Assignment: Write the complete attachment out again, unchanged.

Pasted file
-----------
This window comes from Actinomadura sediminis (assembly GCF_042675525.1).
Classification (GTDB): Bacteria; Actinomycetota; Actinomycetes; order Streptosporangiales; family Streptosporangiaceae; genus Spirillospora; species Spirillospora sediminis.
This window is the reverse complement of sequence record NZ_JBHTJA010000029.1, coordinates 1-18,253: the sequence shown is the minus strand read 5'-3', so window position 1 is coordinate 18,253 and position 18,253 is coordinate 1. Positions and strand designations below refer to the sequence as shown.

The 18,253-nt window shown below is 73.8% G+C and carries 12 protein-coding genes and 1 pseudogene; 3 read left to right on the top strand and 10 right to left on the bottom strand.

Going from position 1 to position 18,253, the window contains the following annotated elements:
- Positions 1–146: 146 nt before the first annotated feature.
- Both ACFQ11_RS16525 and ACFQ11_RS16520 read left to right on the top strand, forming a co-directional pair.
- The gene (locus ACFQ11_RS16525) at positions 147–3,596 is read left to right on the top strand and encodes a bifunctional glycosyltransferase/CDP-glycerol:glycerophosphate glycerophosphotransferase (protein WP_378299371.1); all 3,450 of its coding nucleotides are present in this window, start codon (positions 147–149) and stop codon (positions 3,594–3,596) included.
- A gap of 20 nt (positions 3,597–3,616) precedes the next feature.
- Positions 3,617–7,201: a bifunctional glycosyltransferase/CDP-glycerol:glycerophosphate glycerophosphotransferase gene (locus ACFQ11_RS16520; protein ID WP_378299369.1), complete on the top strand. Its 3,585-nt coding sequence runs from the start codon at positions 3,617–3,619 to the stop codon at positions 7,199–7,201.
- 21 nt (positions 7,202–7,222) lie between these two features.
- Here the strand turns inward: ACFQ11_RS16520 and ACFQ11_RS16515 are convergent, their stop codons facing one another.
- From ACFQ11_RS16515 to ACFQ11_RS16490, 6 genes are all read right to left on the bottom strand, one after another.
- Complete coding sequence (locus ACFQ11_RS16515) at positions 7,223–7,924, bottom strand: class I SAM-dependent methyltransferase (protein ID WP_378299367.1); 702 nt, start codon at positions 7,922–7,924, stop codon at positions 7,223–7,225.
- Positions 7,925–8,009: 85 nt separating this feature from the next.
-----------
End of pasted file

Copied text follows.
This window comes from Actinomadura sediminis (assembly GCF_042675525.1).
Classification (GTDB): Bacteria; Actinomycetota; Actinomycetes; order Streptosporangiales; family Streptosporangiaceae; genus Spirillospora; species Spirillospora sediminis.
This window is the reverse complement of sequence record NZ_JBHTJA010000029.1, coordinates 1-18,253: the sequence shown is the minus strand read 5'-3', so window position 1 is coordinate 18,253 and position 18,253 is coordinate 1. Positions and strand designations below refer to the sequence as shown.

The 18,253-nt window shown below is 73.8% G+C and carries 12 protein-coding genes and 1 pseudogene; 3 read left to right on the top strand and 10 right to left on the bottom strand.

Going from position 1 to position 18,253, the window contains the following annotated elements:
- Positions 1–146: 146 nt before the first annotated feature.
- Both ACFQ11_RS16525 and ACFQ11_RS16520 read left to right on the top strand, forming a co-directional pair.
- The gene (locus ACFQ11_RS16525) at positions 147–3,596 is read left to right on the top strand and encodes a bifunctional glycosyltransferase/CDP-glycerol:glycerophosphate glycerophosphotransferase (protein WP_378299371.1); all 3,450 of its coding nucleotides are present in this window, start codon (positions 147–149) and stop codon (positions 3,594–3,596) included.
- A gap of 20 nt (positions 3,597–3,616) precedes the next feature.
- Positions 3,617–7,201: a bifunctional glycosyltransferase/CDP-glycerol:glycerophosphate glycerophosphotransferase gene (locus ACFQ11_RS16520; protein ID WP_378299369.1), complete on the top strand. Its 3,585-nt coding sequence runs from the start codon at positions 3,617–3,619 to the stop codon at positions 7,199–7,201.
- 21 nt (positions 7,202–7,222) lie between these two features.
- Here the strand turns inward: ACFQ11_RS16520 and ACFQ11_RS16515 are convergent, their stop codons facing one another.
- From ACFQ11_RS16515 to ACFQ11_RS16490, 6 genes are all read right to left on the bottom strand, one after another.
- Complete coding sequence (locus ACFQ11_RS16515) at positions 7,223–7,924, bottom strand: class I SAM-dependent methyltransferase (protein ID WP_378299367.1); 702 nt, start codon at positions 7,922–7,924, stop codon at positions 7,223–7,225.
- Positions 7,925–8,009: 85 nt separating this feature from the next.